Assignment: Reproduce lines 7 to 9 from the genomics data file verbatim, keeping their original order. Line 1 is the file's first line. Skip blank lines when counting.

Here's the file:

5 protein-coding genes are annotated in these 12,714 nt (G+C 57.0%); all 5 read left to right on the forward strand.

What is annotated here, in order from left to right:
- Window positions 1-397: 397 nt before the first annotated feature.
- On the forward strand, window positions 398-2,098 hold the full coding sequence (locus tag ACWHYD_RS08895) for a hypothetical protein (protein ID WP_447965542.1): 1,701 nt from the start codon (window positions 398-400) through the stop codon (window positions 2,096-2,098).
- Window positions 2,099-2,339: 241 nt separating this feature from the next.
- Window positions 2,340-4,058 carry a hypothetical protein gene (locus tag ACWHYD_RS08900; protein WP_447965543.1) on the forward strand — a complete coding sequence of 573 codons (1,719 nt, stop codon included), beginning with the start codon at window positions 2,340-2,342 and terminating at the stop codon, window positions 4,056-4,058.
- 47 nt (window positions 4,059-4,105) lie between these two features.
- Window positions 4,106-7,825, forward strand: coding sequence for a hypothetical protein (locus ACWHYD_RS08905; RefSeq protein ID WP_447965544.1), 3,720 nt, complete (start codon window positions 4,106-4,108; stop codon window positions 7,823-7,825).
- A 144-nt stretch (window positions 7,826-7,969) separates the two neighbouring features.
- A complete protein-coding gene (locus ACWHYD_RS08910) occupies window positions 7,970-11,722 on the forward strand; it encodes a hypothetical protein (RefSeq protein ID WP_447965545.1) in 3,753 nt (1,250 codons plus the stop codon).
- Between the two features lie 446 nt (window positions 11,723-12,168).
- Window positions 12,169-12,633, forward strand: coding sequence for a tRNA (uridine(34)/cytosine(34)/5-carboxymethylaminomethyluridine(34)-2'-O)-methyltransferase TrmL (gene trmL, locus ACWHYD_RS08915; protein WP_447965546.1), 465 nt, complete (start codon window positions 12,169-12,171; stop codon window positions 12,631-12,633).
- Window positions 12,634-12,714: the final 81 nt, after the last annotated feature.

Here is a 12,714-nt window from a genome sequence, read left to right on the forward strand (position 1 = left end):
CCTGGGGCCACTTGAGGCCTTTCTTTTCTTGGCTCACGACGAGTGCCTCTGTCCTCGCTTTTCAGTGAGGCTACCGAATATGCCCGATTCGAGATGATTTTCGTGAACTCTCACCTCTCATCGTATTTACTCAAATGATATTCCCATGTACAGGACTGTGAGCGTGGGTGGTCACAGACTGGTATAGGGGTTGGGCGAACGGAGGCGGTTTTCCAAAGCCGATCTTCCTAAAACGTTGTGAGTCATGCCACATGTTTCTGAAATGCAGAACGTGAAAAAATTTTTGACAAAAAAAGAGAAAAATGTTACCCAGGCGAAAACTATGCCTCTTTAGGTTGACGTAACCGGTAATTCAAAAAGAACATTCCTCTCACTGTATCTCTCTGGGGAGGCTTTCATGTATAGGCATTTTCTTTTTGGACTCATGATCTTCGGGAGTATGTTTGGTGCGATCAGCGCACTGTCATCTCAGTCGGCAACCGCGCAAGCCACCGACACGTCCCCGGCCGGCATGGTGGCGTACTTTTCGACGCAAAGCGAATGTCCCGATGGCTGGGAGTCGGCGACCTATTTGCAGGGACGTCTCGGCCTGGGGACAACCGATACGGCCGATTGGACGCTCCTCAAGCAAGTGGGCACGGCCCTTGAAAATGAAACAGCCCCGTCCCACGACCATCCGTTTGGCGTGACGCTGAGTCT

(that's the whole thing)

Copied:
- 47 nt (window positions 4,059-4,105) lie between these two features.
- Window positions 4,106-7,825, forward strand: coding sequence for a hypothetical protein (locus ACWHYD_RS08905; RefSeq protein ID WP_447965544.1), 3,720 nt, complete (start codon window positions 4,106-4,108; stop codon window positions 7,823-7,825).
- A 144-nt stretch (window positions 7,826-7,969) separates the two neighbouring features.